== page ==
Healthcare cybersecurity is under threat. According to Cybersecurity Ventures, healthcare enterprises will spend more than $65 billion on security products and services over the next five years. Increased spending may not have the intended outcome, however. New research from Trend Micro and the Health Information Trust Alliance (HITRUST) suggested that while familiar attacks such as ransomware plague healthcare, Internet of Things (IoT) issues and supply chain security breaches could pose even bigger risks. As noted by Dark Reading, supply chain risks to healthcare aren't new.
As the new year draws near, healthcare organizations are thinking about where to focus their resources. Matt Mellen, security architect and healthcare solution lead at Palo Alto Networks, predicts that, in 2018, machine learning capabilities will not only enhance a healthcare organization's cybersecurity program, but improve patient outcomes as well.
As medical technology evolves, cyberattack vectors increase. With news of killware attacks jeopardizing physical safety through Internet of Things (IoT) devices, healthcare cybersecurity leaders must remain on high alert when it comes to defending against threats. The 2021 Healthcare Data Breach Trend Report from Protected Harbor gives insight into evolving healthcare data breach patterns, predictive threats for 2022, and a playbook on how to increase information technology (IT) durability to stop future healthcare data attacks. "Due to the financial value of patient health information, electronic health records stored in healthcare organizations are a major target for cybercriminals," said Richard Luna, CEO of Protected Harbor. "Attacks and exploits are evolving every day, becoming more sophisticated and carrying more devastating payloads. Protections must be implemented at every layer of a system."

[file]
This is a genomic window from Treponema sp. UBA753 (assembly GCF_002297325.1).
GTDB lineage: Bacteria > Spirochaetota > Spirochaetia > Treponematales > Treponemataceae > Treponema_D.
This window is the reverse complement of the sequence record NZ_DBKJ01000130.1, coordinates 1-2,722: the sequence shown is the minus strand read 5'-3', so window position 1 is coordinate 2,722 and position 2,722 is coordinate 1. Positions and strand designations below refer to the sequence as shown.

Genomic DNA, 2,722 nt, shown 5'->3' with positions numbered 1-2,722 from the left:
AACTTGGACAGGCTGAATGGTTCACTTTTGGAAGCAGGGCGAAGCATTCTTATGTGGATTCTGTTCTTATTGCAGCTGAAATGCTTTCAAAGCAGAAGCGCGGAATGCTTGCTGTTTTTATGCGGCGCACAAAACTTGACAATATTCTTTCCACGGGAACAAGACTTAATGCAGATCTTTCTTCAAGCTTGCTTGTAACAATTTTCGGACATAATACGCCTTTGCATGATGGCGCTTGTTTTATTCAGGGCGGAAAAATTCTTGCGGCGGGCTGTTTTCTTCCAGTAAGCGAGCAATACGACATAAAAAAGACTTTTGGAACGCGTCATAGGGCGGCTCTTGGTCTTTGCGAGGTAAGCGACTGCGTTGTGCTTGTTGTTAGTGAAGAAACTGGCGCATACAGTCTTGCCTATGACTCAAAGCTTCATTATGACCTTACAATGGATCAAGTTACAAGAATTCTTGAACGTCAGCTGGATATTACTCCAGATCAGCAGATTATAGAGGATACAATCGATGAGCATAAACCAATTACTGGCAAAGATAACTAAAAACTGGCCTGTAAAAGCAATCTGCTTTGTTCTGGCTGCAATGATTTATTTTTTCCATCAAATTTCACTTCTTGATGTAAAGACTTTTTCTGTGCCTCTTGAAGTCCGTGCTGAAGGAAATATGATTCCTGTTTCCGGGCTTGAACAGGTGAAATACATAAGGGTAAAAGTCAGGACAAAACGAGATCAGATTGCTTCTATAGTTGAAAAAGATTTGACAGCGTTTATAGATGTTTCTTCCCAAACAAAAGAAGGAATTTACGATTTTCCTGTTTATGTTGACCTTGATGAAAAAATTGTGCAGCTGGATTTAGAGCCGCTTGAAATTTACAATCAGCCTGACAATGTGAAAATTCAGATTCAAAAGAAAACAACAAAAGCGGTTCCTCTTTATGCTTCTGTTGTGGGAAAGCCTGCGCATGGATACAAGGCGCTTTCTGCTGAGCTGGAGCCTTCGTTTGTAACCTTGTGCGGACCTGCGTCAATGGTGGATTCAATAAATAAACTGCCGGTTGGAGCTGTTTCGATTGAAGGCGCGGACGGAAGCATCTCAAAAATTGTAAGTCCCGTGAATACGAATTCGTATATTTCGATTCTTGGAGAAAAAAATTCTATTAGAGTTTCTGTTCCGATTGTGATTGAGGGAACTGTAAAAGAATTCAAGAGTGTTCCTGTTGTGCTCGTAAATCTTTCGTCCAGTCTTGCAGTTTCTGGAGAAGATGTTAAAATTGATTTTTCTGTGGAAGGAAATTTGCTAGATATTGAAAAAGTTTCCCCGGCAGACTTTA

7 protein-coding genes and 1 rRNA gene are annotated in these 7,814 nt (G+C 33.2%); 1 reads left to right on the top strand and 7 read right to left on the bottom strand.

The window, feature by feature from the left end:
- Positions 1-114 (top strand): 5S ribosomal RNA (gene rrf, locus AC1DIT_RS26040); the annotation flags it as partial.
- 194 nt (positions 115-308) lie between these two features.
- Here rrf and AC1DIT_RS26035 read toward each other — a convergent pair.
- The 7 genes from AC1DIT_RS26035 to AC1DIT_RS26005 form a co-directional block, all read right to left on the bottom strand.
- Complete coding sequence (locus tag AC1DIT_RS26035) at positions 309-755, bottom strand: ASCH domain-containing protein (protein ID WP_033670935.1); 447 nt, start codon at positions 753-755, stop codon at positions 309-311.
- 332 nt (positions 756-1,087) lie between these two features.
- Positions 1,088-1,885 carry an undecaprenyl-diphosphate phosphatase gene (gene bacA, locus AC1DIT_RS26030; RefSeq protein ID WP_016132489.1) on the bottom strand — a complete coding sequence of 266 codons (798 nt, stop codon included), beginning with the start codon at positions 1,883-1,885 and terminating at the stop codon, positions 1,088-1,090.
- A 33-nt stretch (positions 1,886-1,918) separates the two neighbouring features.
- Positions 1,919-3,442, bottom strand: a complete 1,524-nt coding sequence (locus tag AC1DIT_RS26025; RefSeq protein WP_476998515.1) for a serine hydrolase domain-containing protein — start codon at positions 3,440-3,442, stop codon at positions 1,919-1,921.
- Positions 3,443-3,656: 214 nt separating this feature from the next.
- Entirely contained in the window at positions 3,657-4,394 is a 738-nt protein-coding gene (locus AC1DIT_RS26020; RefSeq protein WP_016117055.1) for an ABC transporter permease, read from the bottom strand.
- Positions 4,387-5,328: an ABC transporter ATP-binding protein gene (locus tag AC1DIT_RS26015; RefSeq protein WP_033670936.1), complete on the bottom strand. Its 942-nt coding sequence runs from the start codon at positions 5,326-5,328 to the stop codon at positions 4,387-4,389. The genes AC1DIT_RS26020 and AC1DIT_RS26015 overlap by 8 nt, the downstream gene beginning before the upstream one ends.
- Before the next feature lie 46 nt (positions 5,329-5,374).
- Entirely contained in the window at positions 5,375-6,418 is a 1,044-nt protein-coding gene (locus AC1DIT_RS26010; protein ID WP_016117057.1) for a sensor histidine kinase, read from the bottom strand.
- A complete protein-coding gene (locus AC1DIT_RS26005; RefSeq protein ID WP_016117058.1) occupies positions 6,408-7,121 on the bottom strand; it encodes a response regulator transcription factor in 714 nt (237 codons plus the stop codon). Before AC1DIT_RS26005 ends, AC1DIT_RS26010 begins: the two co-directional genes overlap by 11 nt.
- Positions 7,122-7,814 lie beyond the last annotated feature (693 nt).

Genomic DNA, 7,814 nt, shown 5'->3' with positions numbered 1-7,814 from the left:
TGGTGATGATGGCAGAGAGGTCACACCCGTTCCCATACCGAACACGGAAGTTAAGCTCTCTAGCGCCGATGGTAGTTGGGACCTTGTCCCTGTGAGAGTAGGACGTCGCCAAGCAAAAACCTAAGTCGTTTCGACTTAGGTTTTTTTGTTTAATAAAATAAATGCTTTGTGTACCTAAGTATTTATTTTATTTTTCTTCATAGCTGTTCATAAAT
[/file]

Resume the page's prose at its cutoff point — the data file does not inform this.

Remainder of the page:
A whopping 70 percent of healthcare firms in the US have no cybersecurity insurance, according to a new survey commissioned by the analytics firm FICO. While the healthcare sector is the most negligent in this area, according to the report, a significant portion of US firms overall don't have any cybersecurity insurance: 24 percent. The new data follows a number of massive cyber breaches in recent years, such as the Equifax breach. Equifax spent a net $114 million in 2017 to cover the data breach expenses, including customer support and legal fees. However, $50 million of data breach costs were covered by insurance.
A thorough risk assessment is prudent for any organization, but is particularly essential for companies in the healthcare industry. Protecting patient data is important, and failing to have robust security measures can shut down facilities and have life-or-death ramifications. However, implementing industry-standard cybersecurity practices can inhibit clinicians' work, also leading to life-and-death consequences. For example, systems that prevent log-ins if clinicians are logged in elsewhere can interrupt or delay surgeries. That is why I feel that cybersecurity professionals should spend quality time with their healthcare clients, conducting in-depth interviews and visiting their workplaces, to develop cybersecurity measures that balance clinicians' vital workflow operations with security and patient privacy.